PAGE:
Billions of Drops in Millions of Buckets: Why Philanthropy Doesn't Advance Social Progress
Praise for BILLIONS OF DROPS in MILLIONS OF BUCKETS
"Billions of Drops in Millions of Buckets provides a bracing and original look at philan-thropy that offers a much-needed corrective to conventional wisdom. Steve Goldberg combines a resolve to understand why so much philanthropy accomplishes so little enduring social change with a timely and serious proposal to reinvigorate nonprofit capital markets through the simplest of insights: getting more of the money to where it can do the most good. This book will change how forward-looking philanthropists, foundations, and policymakers think about the relationship between charitable giving and the transformative capacity of social entrepreneurs."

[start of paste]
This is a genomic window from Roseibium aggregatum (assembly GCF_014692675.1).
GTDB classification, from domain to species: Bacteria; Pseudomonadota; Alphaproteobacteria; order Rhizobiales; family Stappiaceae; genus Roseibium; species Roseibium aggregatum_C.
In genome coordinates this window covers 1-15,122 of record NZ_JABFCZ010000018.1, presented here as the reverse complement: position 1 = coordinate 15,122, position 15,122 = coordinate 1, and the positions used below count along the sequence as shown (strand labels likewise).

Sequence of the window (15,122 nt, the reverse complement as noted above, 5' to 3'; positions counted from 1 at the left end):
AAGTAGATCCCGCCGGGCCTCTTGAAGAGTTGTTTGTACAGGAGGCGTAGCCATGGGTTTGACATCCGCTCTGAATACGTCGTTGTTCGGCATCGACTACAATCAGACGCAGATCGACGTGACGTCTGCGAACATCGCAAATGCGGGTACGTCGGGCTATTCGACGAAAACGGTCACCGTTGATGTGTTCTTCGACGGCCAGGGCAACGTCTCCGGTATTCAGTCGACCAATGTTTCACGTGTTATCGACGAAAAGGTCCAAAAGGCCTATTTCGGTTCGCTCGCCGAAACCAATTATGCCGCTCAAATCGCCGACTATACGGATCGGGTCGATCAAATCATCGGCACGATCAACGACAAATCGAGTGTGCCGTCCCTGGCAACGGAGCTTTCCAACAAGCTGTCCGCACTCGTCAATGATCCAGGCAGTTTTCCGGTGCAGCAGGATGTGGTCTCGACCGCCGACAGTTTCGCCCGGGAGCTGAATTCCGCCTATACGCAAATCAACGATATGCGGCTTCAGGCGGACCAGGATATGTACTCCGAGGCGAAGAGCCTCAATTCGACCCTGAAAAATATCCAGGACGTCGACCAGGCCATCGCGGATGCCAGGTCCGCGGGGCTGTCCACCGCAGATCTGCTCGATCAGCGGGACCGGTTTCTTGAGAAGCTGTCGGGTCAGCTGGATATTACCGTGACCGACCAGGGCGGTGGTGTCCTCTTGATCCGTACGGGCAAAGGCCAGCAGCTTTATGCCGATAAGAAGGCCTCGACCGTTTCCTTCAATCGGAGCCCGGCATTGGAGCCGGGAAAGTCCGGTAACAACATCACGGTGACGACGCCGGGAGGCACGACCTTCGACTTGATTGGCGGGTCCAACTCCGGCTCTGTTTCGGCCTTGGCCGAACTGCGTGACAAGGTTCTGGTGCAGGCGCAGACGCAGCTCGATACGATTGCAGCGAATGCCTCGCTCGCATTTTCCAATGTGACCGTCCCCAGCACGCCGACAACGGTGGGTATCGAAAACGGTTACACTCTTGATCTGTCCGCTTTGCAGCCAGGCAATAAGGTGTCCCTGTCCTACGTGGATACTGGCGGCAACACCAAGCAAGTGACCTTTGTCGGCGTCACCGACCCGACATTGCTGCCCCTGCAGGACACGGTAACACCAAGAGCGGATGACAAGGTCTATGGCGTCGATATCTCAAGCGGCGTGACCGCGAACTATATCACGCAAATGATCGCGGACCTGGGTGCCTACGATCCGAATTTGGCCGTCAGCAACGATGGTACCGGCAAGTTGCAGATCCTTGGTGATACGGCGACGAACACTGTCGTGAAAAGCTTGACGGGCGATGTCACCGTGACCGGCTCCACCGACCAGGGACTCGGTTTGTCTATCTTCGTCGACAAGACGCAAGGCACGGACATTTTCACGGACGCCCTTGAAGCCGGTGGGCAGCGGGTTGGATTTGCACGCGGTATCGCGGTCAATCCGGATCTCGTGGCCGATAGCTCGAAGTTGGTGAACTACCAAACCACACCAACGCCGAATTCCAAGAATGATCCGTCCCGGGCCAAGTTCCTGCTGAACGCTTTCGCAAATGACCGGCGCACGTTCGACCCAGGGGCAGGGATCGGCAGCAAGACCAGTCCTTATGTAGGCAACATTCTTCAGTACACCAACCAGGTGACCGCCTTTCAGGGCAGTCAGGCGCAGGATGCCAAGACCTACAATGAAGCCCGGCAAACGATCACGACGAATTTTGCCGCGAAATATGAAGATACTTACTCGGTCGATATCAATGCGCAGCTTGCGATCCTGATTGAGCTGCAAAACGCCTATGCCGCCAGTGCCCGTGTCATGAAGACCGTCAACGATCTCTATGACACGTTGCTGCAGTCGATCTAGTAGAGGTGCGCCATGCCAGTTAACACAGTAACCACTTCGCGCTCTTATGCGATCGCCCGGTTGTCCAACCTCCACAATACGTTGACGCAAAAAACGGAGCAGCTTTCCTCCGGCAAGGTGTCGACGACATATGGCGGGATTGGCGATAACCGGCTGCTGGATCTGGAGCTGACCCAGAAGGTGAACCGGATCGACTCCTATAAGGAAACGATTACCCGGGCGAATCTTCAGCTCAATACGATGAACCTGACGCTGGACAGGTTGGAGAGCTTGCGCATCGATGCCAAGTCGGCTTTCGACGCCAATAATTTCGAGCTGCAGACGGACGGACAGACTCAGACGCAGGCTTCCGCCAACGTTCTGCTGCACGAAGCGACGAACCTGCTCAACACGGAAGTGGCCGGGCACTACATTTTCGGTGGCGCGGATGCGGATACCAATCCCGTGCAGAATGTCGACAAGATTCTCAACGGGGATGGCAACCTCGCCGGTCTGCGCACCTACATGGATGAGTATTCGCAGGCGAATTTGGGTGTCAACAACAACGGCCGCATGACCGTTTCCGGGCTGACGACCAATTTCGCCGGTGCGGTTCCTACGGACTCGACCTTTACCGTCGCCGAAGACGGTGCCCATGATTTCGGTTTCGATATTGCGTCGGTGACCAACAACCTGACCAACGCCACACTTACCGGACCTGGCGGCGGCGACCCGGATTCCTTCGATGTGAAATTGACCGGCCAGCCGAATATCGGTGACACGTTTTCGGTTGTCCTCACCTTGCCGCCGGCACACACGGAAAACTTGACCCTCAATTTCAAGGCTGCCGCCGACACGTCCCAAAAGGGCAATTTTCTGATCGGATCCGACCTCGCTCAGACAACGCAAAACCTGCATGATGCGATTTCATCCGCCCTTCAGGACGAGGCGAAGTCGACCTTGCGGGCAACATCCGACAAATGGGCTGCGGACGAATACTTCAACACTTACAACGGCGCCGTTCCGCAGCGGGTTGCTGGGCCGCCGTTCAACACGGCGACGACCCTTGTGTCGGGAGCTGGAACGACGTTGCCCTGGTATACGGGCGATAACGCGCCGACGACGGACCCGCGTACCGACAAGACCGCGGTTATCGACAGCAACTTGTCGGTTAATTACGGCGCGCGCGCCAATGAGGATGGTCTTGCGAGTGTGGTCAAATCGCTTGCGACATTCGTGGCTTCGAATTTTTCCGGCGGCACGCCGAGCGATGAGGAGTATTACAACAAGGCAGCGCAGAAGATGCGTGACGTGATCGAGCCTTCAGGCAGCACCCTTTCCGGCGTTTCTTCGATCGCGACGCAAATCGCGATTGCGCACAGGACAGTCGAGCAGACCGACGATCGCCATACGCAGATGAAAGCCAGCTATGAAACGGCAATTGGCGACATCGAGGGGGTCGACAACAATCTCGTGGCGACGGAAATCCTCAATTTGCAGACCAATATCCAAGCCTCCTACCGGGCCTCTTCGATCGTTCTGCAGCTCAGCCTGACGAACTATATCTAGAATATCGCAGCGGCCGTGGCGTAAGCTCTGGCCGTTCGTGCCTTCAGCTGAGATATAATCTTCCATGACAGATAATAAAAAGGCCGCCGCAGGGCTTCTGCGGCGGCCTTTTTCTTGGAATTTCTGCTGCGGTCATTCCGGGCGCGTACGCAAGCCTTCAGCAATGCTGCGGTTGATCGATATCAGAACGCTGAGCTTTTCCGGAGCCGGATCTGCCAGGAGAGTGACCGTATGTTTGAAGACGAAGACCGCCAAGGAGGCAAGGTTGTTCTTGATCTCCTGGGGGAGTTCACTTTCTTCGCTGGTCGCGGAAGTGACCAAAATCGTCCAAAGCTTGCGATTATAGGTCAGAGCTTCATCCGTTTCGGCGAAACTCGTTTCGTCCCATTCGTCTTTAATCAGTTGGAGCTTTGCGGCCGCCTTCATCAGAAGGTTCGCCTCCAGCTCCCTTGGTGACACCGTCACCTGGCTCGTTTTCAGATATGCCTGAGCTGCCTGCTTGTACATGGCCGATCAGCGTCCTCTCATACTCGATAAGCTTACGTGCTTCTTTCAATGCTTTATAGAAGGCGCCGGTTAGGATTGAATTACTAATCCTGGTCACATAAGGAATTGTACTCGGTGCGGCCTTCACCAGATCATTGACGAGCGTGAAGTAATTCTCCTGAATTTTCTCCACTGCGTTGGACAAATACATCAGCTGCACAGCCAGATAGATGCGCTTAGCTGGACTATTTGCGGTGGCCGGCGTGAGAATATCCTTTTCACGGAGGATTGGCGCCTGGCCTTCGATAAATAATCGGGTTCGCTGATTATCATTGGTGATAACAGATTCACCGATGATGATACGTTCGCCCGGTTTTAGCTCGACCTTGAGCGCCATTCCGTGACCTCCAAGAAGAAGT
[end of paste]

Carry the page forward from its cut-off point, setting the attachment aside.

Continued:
"Goldberg's arguments are logical next steps in the rapidly evolving discussion of social capital markets. He offers ambitious proposals informed by the reality of current practices and focused on an achievable set of goals. He fully recognizes the potential for restructuring that is inherent in this time of financial hardship. Real change relies on big ideas, and Steve Goldberg offers us several."
"When I first heard about 'evidence-based medicine,' I thought: 'you mean it isn't?' Read this book and that's how you'll feel about 'performance-based philanthropy.' Goldberg takes some of the best current management thinking and applies it to social enterprise, illuminating both the encouraging successes of social entrepreneurs and the barriers they face. Even better, he presents compelling ideas for making the social sector vastly more effective."
"Goldberg calls for more 'performance-driven philanthropy,' where nonprofits are rewarded based on their results, in place of the current dysfunction. It is an important call and a valuable contribution to discussions about how to improve nonprofits in the U.S. and internationally."
"Billions of Drops... is a must-read romp through emerging fields of social entrepre-neurship and nonprofit capital markets."